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The Ashtead Residents’ Association (ARA) Committee is pressing ahead with plans to cut its links with the Ashtead Independent Councillors (AI’s).

Despite opposition from residents at ARA’s AGM in April and at subsequent meetings, the ARA committee is pressing ahead with a ballot which, if passed, breaks the traditional ties between the Association and the Ashtead Independent group of councillors.

The Ashtead Independents work in Ashtead’s “best interest” by being ‘wholly’ independent, which means each councillor votes on local issues in whichever way they feel fit. Members of the group therefore cannot be a member of a national political party; nor can they be whipped to vote in a particular way by a party or even their colleagues in the AI group. For election purposes only, the AI’s are registered as a party with the Electoral Commission as that offers them the same advantages as national parties at election times (you can find out more about these advantages here: Registering as a political party | Local Government Association

For its part the ARA Committee is suggesting that there could be other independent Councillors, with who they would like to work, who are not part of the AI group, but that is also allowed under their current Constitution which does not mention the AIs as such.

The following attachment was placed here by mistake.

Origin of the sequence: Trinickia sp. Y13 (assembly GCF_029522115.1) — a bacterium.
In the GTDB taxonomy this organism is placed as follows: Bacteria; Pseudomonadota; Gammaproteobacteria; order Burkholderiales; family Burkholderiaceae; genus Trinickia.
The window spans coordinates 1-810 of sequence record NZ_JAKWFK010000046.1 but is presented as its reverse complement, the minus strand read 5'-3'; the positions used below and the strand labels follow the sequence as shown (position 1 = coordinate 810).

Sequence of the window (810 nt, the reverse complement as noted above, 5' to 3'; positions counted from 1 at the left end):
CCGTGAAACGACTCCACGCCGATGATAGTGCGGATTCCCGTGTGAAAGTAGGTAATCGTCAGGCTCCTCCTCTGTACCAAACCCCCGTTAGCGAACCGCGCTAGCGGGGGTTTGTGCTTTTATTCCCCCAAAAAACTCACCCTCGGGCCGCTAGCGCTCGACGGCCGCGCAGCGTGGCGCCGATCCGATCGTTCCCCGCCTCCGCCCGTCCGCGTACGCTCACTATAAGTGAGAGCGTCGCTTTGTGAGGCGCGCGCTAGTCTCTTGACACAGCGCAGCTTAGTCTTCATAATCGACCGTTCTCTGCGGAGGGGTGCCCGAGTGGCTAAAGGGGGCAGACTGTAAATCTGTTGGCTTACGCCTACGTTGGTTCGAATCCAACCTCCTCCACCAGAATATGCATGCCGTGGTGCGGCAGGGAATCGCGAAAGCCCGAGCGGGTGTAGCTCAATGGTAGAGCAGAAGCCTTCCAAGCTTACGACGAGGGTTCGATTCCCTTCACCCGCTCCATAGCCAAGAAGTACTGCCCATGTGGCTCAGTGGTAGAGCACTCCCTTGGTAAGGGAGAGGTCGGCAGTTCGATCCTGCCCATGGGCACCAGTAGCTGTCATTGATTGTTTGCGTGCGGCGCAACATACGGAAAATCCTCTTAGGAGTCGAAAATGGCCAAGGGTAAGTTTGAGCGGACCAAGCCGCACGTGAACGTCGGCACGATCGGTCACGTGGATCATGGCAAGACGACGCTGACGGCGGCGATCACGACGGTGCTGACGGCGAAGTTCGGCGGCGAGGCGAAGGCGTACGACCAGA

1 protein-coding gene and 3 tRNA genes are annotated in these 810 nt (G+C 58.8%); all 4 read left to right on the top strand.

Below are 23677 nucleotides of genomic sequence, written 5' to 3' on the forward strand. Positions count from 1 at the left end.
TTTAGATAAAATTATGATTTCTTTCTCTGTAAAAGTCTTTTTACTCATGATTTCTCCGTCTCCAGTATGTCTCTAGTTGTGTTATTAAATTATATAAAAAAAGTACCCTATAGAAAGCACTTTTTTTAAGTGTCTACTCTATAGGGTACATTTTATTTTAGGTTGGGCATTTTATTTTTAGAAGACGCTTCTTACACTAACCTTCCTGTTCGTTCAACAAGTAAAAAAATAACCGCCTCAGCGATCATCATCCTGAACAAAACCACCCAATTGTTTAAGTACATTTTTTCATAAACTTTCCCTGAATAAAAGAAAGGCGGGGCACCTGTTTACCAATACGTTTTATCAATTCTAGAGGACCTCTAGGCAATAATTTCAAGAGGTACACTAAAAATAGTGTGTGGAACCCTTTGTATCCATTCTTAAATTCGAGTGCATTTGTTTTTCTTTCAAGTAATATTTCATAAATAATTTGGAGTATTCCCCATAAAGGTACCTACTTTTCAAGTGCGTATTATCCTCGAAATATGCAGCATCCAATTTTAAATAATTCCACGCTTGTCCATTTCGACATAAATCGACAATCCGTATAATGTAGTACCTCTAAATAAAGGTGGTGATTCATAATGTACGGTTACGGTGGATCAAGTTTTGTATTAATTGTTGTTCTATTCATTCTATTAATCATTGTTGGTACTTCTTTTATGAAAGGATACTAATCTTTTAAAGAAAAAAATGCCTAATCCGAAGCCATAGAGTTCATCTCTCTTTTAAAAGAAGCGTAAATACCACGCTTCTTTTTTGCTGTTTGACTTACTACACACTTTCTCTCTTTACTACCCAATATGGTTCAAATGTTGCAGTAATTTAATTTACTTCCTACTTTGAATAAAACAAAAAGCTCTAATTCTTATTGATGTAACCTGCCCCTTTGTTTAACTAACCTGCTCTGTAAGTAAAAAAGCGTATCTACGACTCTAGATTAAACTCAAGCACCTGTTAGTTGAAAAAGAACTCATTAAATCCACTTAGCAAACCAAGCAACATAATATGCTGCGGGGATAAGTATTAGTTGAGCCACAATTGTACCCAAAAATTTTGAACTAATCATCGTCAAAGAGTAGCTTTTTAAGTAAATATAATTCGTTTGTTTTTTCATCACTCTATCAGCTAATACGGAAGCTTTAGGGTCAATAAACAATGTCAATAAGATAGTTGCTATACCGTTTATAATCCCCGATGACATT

As was pointed out by one senior Ashtead councillor at the ARA Spring AGM the whole push for change is, it was suggested, because of a breakdown in relationship between individuals within the ARA ‘Committee and the AI groups. Following those comments, the ARA decided to defer making any changes to the constitution and instead hold open meetings with concerned residents at the Peace Memorial Hall on 12 and 19 July to explain the motions put forward.

The overwhelming view from both these meetings was that there was no need for change. Under pressure from the ARA Subcommittee looking at this matter, motions put forward by Quentin Armitage and Steven Kershaw were subsequently withdrawn, but one by myself was retained after the direction of travel being proposed by the ARA Subcommittee became clear.

The ARA Committee, ignoring the messages from the July meetings (see here), has by a majority vote decided to ballot its members and ask a question which enables them to continue along the direction of weaking its historic links with independent Councillors (whether members of the Ashtead Independents or not). We find this most distressing and are at a loss to understand the Committee’s rationale.


ARA is circulating the ballot paper via Ashtead Village News so theoretically, any household who is a member of the ARA will get a copy.

However, in ballot form, the ARA Committee fails to explain the implications of the two points being balloted on, and only presents its particular view rather than including that of the AI’s.

The Question

If agreed by ARA members, the first question on the ballot aims to change the traditional relationship between the ARA and the AI,s.

The question to be voted upon reads, “The ARA Committee believes that the ARA should be non-partisan, working on behalf of all residents for Ashtead. It should have no affiliation with any registered political party, and should not support or endorse any candidates for local Mole Valley District or Surrey County Council elections. It should engage with any elected Ashtead Councillor”.